To summarize, a comparison of the dynamics is plotted in Figure 3; bold and thin lines refer, respectively, to low and high oxygenated microenvironment. Interestingly, our results suggest that nominal tumor size alone is insufficient to predict growth dynamics and that the definition of personalized indexes is needed to define an efficient therapeutic plan. In fact, the time evolution of the total cell counts, (Figure 3A), reveals how two patients with a similar tumor volume could have a distinct tumor–host co-evolution history, which results in different responses to the same radiotherapy protocol, coherently with the clinically observed inter-patient variability in terms of therapy response. Furthermore, a particular behavior is highlighted: tumor volumes close to their carrying capacity, in terms of the maximum tumor extension that can be reached with respect to the available resources, result to be less sensitive to radiation-induced damage (low oxygen case); on the other hand, tumors far from their carrying capacity are instead more sensitive to the radiation (high oxygen case). In this light, our results are interestingly in line with the ones presented in Poleszczuk et al. [26], in which a patient-specific index, named the Proliferation Saturation Index (PSI), estimated on patient data, is introduced as predictive tool of the radiotherapy response. In their study, the authors hypothesize that tumor characterized by an high PSI, i.e., close to their carrying capacity, is composed by only a small proportion of proliferating cells highly sensitive to radiation-induced damage and thus, a less effective therapeutic impact could be expected. Our results confirm this hypothesis, further revealing the dynamics that determine the differences in tumor composition as result of the heterogeneity from patient to patient in tumor microenvironment. In this respect, see Figure 3B, our findings moreover suggest that, even if the restoring oxygenation is, in percentage terms, the same in the two cases (close to the 50%), a completely different dynamics is observed. Indeed, in the first case (high oxygen level), looking at the in-time evolution of the radiosensitivity α¯ in Figure 3C, the radio-induced reoxygenation is sufficient to prompt the mass toward a higher sensibility to the treatment; at the contrary, in the case of low oxygenation, a degenerating dynamics toward a more resistant mass is observed, even in presence of higher quantity of available oxygen. In this view, our approach enriches the number of information that can be harvested, providing a platform that target both the microenvironment and the epigenetic characteristics of the mass. Therefore, it can potentially used to make predictions based on the state of the mass once discovered and to guide the protocol choice. Indeed introducing a mathematical framework which describes the cell behavior through phenotypic characterization gives the chance to use theoretical information about non-observable phenomena to explain the emergence of dynamics observed at the macroscopic level in terms of tumor expansion or reduction in the presence of treatment. Quantitative comparisons could be performed using data such as the ones reported in Zakelj et al. [48], where the number of cells in each epigenetic band is computed and the tumor mass composition is identified in terms of percentage. Nevertheless, although there is increasing evidence of the existence of a continuum spectrum of phenotypes [49], it is more challenging to obtain data in this regard.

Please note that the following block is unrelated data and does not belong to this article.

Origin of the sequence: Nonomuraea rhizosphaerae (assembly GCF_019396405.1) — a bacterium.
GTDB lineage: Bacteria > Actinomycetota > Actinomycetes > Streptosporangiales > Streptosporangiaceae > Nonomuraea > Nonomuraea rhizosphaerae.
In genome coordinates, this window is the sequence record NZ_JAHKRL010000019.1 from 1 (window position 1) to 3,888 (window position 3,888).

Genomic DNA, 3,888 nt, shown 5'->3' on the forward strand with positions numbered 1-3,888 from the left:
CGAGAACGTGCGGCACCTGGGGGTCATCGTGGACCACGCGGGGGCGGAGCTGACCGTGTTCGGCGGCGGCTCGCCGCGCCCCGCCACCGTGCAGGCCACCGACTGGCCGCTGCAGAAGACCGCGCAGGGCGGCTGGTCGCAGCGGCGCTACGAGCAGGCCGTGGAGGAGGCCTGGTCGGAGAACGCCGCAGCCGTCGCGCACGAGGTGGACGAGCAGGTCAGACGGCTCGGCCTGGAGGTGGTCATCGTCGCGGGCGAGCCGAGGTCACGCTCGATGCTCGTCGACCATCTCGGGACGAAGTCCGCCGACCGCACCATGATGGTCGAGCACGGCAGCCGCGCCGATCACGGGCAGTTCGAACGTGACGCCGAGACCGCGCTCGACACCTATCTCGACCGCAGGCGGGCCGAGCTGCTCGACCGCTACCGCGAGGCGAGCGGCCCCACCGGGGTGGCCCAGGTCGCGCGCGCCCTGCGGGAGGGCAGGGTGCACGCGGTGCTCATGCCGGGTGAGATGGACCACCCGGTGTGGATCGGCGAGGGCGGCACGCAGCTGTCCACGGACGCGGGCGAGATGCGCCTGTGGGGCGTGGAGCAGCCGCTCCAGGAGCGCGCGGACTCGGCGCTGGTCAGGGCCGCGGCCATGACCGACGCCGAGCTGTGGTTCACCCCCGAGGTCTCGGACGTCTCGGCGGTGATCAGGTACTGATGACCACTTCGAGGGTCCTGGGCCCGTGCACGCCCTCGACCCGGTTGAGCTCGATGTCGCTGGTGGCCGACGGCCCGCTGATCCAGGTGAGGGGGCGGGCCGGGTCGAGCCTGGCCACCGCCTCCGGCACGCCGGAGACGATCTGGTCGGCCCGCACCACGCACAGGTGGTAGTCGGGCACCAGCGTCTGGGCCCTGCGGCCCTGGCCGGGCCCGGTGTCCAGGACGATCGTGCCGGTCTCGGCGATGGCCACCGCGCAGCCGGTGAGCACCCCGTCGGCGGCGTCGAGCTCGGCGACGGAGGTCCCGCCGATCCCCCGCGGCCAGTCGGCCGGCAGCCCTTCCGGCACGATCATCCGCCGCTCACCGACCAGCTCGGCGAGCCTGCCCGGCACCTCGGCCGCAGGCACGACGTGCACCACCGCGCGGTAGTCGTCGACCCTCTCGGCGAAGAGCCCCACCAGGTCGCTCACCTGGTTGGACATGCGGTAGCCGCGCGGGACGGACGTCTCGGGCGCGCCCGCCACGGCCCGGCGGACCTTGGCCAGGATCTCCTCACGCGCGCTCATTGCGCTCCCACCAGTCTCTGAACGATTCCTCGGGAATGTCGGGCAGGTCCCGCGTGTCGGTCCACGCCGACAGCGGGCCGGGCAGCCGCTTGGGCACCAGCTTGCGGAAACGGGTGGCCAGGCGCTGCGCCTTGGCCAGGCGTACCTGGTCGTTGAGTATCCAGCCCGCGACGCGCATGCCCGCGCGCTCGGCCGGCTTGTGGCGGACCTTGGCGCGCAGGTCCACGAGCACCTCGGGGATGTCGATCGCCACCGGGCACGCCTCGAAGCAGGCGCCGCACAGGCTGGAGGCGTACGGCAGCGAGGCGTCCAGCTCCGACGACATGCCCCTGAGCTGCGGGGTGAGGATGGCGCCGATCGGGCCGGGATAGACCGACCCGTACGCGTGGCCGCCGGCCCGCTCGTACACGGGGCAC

Figure 3. Comparison between case 1 and case 2. The figure shows an overlap of (A–C) plots presented in Figures 1, 2. The time axis has been rescaled so that time zero coincides with the begin of the therapy for both the experiments and plots are zoomed around it.

3.3. Tailored radiotherapy protocols